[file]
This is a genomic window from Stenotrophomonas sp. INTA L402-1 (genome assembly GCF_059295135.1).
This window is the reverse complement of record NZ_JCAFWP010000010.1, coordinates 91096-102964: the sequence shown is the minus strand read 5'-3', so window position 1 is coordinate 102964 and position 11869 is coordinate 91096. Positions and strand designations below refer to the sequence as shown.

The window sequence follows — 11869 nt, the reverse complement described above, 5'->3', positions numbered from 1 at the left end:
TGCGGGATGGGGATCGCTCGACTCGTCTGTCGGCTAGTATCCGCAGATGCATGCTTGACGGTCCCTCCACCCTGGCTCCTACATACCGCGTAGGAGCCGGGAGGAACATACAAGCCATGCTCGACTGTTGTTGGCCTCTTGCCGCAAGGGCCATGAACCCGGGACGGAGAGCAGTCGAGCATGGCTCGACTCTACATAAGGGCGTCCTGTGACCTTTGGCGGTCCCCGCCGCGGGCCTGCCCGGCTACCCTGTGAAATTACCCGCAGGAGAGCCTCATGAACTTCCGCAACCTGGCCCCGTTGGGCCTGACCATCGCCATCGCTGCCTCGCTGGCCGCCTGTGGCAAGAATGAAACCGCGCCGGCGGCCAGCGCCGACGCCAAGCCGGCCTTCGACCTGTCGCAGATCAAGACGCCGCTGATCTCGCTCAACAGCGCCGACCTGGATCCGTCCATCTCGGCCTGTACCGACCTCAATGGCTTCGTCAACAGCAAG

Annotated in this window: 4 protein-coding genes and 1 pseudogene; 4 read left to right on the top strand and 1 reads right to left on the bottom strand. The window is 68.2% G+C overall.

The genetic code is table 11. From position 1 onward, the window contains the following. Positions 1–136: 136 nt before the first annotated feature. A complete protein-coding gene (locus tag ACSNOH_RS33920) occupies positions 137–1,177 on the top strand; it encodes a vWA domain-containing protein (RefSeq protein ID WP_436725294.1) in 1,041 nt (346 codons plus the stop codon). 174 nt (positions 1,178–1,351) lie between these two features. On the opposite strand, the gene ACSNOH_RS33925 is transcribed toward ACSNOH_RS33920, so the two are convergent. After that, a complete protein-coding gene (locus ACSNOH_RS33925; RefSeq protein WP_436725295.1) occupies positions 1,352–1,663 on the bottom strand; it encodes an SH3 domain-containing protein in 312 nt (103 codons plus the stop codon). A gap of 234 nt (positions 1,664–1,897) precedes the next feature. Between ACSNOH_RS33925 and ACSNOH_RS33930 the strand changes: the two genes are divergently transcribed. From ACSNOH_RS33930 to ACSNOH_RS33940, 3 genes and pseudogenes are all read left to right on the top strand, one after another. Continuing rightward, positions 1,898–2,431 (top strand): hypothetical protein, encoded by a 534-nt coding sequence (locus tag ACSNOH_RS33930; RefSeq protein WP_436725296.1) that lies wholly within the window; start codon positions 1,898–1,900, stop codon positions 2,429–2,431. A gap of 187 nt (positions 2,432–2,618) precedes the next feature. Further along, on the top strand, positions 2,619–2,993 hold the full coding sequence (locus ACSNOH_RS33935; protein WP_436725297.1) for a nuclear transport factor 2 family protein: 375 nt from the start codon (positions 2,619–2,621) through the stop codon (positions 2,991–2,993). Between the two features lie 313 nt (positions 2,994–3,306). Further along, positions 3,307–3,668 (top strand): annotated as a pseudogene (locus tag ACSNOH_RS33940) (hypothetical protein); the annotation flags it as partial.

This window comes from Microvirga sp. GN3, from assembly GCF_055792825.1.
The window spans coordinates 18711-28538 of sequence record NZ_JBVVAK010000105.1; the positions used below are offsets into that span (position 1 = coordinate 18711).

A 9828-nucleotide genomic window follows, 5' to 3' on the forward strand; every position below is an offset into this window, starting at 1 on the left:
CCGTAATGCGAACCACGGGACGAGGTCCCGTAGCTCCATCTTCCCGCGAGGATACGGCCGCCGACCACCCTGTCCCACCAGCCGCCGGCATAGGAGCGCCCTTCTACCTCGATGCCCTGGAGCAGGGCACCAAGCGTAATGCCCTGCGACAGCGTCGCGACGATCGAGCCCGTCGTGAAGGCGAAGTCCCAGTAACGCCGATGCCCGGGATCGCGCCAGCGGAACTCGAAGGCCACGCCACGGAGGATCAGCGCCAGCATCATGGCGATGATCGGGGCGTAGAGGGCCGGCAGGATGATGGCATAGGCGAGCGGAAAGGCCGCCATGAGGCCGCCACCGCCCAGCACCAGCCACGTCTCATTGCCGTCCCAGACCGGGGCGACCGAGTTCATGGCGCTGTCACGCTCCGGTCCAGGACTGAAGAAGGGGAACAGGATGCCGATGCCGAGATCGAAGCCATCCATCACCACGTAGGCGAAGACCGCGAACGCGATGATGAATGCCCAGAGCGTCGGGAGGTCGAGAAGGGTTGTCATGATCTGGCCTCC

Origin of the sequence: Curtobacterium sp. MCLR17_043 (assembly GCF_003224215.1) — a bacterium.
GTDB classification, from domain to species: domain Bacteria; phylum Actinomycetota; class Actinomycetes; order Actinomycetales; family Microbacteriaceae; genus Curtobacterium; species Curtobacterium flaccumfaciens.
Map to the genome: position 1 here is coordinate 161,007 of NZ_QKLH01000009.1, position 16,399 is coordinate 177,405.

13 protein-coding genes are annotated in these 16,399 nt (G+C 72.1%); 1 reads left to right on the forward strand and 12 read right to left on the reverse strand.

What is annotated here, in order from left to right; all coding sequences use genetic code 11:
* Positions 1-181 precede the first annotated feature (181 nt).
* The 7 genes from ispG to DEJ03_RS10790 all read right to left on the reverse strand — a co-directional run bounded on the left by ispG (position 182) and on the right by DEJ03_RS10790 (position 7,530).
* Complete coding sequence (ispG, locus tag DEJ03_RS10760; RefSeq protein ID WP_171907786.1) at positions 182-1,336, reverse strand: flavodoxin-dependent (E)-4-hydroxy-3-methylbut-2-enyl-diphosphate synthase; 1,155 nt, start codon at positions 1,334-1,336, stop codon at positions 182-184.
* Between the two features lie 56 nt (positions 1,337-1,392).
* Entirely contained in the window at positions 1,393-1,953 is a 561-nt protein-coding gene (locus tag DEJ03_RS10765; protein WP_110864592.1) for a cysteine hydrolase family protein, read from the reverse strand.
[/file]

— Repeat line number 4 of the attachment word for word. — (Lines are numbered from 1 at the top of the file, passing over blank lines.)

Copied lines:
TGCGGGATGGGGATCGCTCGACTCGTCTGTCGGCTAGTATCCGCAGATGCATGCTTGACGGTCCCTCCACCCTGGCTCCTACATACCGCGTAGGAGCCGGGAGGAACATACAAGCCATGCTCGACTGTTGTTGGCCTCTTGCCGCAAGGGCCATGAACCCGGGACGGAGAGCAGTCGAGCATGGCTCGACTCTACATAAGGGCGTCCTGTGACCTTTGGCGGTCCCCGCCGCGGGCCTGCCCGGCTACCCTGTGAAATTACCCGCAGGAGAGCCTCATGAACTTCCGCAACCTGGCCCCGTTGGGCCTGACCATCGCCATCGCTGCCTCGCTGGCCGCCTGTGGCAAGAATGAAACCGCGCCGGCGGCCAGCGCCGACGCCAAGCCGGCCTTCGACCTGTCGCAGATCAAGACGCCGCTGATCTCGCTCAACAGCGCCGACCTGGATCCGTCCATCTCGGCCTGTACCGACCTCAATGGCTTCGTCAACAGCAAG